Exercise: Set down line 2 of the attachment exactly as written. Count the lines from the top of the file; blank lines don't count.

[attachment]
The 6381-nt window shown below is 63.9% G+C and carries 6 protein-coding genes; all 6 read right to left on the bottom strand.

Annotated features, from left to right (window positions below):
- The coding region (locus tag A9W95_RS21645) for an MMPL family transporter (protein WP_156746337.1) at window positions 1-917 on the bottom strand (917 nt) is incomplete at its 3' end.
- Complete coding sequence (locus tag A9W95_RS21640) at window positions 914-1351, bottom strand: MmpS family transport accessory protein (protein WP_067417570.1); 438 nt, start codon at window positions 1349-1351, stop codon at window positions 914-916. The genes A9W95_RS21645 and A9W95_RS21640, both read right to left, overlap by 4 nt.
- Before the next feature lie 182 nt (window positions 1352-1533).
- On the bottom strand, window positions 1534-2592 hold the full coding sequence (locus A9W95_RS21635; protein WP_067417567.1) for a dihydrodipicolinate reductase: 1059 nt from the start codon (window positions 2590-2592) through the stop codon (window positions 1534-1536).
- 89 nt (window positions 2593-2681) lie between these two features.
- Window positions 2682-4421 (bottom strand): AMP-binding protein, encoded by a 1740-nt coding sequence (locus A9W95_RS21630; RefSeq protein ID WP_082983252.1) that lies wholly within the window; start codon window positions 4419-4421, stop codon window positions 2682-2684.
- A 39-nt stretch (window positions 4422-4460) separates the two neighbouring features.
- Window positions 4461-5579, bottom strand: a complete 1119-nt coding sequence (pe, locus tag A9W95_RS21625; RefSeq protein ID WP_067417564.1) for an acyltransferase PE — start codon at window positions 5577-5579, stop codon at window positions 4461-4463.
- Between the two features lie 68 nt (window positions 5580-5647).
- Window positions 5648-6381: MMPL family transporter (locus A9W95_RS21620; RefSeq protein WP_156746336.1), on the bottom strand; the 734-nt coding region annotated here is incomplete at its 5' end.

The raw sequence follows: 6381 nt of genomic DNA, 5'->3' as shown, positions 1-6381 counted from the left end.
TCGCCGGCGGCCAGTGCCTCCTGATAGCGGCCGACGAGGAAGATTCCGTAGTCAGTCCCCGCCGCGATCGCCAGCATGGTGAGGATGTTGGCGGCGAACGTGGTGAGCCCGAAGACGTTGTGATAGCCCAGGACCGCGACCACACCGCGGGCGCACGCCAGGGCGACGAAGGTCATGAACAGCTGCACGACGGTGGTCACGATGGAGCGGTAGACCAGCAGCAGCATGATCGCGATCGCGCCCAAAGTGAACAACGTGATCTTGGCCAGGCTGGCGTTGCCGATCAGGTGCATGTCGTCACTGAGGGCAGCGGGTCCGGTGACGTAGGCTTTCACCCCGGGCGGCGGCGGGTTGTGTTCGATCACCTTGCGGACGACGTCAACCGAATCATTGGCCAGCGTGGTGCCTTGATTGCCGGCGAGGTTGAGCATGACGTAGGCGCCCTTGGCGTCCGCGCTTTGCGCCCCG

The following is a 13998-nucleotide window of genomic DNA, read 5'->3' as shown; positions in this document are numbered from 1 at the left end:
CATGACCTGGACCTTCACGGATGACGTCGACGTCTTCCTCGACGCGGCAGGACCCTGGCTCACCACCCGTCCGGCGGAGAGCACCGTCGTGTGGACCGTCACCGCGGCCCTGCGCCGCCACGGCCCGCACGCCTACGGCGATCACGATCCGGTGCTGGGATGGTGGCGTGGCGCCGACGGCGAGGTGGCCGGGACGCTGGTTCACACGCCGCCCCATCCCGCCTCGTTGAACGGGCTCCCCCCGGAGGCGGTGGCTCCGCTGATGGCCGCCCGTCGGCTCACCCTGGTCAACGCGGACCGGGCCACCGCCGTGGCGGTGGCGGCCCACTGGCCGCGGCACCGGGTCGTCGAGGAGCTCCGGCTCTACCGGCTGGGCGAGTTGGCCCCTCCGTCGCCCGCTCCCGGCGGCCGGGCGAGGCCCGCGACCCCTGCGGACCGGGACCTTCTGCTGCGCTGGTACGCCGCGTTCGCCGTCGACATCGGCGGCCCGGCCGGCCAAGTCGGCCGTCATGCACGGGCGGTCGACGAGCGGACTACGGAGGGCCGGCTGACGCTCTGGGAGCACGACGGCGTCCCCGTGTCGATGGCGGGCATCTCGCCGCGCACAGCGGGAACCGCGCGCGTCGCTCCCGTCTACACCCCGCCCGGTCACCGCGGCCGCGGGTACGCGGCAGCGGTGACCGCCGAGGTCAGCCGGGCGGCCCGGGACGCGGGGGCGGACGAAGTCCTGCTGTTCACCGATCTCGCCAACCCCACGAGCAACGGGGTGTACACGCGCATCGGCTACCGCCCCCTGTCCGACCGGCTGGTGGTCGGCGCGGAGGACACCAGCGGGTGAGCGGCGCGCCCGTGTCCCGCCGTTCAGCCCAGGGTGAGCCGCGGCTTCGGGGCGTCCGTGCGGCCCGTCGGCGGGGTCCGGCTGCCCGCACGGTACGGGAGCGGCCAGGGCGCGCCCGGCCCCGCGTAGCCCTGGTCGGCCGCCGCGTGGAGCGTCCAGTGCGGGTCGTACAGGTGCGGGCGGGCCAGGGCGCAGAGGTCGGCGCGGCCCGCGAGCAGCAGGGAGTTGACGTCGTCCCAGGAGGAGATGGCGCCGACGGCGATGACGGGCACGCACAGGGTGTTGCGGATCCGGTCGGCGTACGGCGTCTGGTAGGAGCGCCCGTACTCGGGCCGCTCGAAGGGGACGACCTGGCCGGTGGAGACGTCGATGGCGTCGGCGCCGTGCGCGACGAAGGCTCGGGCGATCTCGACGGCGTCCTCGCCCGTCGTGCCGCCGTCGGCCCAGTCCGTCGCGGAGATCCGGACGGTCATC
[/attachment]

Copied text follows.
Annotated features, from left to right (window positions below):